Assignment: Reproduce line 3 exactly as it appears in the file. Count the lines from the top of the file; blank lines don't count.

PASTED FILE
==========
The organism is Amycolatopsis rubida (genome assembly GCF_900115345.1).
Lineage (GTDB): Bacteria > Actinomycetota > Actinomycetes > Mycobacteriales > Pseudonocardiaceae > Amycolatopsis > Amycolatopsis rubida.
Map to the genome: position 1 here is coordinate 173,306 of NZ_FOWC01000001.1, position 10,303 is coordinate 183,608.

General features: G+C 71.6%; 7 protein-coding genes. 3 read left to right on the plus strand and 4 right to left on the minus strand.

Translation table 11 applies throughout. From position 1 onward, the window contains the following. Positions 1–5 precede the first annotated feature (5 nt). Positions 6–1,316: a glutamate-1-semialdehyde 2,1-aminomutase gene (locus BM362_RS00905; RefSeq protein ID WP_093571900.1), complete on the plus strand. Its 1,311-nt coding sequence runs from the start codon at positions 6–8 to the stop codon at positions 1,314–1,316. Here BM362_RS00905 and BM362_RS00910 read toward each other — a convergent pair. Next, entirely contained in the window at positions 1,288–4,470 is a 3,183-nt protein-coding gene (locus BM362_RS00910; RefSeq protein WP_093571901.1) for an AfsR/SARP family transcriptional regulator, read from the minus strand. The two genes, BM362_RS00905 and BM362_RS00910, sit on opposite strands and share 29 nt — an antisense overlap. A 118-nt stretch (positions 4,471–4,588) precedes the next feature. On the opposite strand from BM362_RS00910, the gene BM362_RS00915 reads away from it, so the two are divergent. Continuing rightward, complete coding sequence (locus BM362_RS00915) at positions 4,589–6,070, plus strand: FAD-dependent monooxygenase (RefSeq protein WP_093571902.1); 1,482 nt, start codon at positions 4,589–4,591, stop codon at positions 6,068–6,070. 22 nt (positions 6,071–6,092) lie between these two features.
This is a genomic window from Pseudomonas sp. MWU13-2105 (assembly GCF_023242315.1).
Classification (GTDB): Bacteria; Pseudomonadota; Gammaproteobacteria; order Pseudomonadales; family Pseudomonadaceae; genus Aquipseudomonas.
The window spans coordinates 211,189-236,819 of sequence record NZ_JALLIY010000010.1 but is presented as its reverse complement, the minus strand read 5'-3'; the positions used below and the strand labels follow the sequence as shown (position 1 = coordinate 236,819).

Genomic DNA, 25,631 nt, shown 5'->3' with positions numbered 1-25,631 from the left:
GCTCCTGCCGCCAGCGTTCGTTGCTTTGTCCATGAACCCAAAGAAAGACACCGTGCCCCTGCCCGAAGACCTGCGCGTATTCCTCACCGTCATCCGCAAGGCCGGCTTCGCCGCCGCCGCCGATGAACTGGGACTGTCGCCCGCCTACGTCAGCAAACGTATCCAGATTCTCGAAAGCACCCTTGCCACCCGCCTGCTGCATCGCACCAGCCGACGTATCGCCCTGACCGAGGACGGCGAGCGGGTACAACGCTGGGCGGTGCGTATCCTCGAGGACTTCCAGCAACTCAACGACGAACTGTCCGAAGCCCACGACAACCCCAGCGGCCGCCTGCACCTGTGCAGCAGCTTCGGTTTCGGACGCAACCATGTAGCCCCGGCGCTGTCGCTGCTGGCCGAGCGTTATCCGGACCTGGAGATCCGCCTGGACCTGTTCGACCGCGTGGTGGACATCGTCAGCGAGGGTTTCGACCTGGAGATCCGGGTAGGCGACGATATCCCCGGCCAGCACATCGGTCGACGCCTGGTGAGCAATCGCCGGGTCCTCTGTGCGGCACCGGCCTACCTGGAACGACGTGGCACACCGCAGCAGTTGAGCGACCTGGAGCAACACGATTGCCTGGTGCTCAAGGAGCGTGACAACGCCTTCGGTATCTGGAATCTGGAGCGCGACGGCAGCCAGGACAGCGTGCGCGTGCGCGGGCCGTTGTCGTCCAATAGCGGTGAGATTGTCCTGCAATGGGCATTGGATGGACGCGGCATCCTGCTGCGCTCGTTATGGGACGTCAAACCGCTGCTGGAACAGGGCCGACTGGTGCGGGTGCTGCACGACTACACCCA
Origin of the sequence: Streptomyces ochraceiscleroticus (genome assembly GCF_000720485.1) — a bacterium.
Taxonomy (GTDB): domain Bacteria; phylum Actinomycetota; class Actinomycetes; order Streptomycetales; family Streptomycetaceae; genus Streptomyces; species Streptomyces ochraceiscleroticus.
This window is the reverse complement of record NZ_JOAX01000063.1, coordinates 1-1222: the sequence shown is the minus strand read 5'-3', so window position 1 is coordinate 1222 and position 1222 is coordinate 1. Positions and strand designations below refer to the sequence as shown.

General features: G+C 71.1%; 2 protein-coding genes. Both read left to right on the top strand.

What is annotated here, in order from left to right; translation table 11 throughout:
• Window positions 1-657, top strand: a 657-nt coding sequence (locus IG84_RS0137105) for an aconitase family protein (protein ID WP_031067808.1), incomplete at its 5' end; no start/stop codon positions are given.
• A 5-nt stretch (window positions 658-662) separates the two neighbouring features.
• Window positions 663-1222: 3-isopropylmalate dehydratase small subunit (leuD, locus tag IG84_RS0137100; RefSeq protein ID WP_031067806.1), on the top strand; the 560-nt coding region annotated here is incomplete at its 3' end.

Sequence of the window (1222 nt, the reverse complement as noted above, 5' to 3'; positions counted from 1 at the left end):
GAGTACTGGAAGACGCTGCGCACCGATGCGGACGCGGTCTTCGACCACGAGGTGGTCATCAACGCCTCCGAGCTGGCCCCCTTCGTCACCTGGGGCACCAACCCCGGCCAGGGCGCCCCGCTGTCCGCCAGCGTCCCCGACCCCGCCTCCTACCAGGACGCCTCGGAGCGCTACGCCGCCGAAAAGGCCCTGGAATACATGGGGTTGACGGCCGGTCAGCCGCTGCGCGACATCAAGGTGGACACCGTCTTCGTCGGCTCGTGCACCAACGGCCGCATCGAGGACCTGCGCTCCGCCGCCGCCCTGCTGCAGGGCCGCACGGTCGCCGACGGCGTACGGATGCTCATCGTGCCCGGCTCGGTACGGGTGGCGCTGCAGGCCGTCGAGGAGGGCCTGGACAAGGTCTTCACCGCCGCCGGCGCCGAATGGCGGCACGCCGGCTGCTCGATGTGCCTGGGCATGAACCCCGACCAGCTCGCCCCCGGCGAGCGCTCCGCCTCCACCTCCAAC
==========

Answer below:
Map to the genome: position 1 here is coordinate 173,306 of NZ_FOWC01000001.1, position 10,303 is coordinate 183,608.